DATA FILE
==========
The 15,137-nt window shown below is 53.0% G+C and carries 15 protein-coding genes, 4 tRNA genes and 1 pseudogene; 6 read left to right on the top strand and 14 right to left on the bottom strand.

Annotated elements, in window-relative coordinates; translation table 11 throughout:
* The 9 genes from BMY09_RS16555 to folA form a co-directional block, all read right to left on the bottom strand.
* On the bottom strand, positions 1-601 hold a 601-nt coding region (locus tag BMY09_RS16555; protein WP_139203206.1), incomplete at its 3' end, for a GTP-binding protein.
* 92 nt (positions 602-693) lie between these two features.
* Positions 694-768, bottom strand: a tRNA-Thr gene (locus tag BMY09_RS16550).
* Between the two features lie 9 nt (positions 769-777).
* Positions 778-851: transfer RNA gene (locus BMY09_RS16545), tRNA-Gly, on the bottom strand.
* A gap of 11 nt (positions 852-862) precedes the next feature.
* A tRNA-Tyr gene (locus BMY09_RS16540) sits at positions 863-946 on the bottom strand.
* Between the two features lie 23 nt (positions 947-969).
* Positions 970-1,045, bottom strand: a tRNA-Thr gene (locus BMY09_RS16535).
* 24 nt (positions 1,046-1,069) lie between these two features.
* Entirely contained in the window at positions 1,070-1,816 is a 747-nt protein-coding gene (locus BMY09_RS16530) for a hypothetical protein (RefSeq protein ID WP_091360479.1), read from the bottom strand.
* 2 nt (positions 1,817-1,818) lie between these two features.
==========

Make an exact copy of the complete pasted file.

The 15,137-nt window shown below is 53.0% G+C and carries 15 protein-coding genes, 4 tRNA genes and 1 pseudogene; 6 read left to right on the top strand and 14 right to left on the bottom strand.

Annotated elements, in window-relative coordinates; translation table 11 throughout:
* The 9 genes from BMY09_RS16555 to folA form a co-directional block, all read right to left on the bottom strand.
* On the bottom strand, positions 1-601 hold a 601-nt coding region (locus tag BMY09_RS16555; protein WP_139203206.1), incomplete at its 3' end, for a GTP-binding protein.
* 92 nt (positions 602-693) lie between these two features.
* Positions 694-768, bottom strand: a tRNA-Thr gene (locus tag BMY09_RS16550).
* Between the two features lie 9 nt (positions 769-777).
* Positions 778-851: transfer RNA gene (locus BMY09_RS16545), tRNA-Gly, on the bottom strand.
* A gap of 11 nt (positions 852-862) precedes the next feature.
* A tRNA-Tyr gene (locus BMY09_RS16540) sits at positions 863-946 on the bottom strand.
* Between the two features lie 23 nt (positions 947-969).
* Positions 970-1,045, bottom strand: a tRNA-Thr gene (locus BMY09_RS16535).
* 24 nt (positions 1,046-1,069) lie between these two features.
* Entirely contained in the window at positions 1,070-1,816 is a 747-nt protein-coding gene (locus BMY09_RS16530) for a hypothetical protein (RefSeq protein ID WP_091360479.1), read from the bottom strand.
* 2 nt (positions 1,817-1,818) lie between these two features.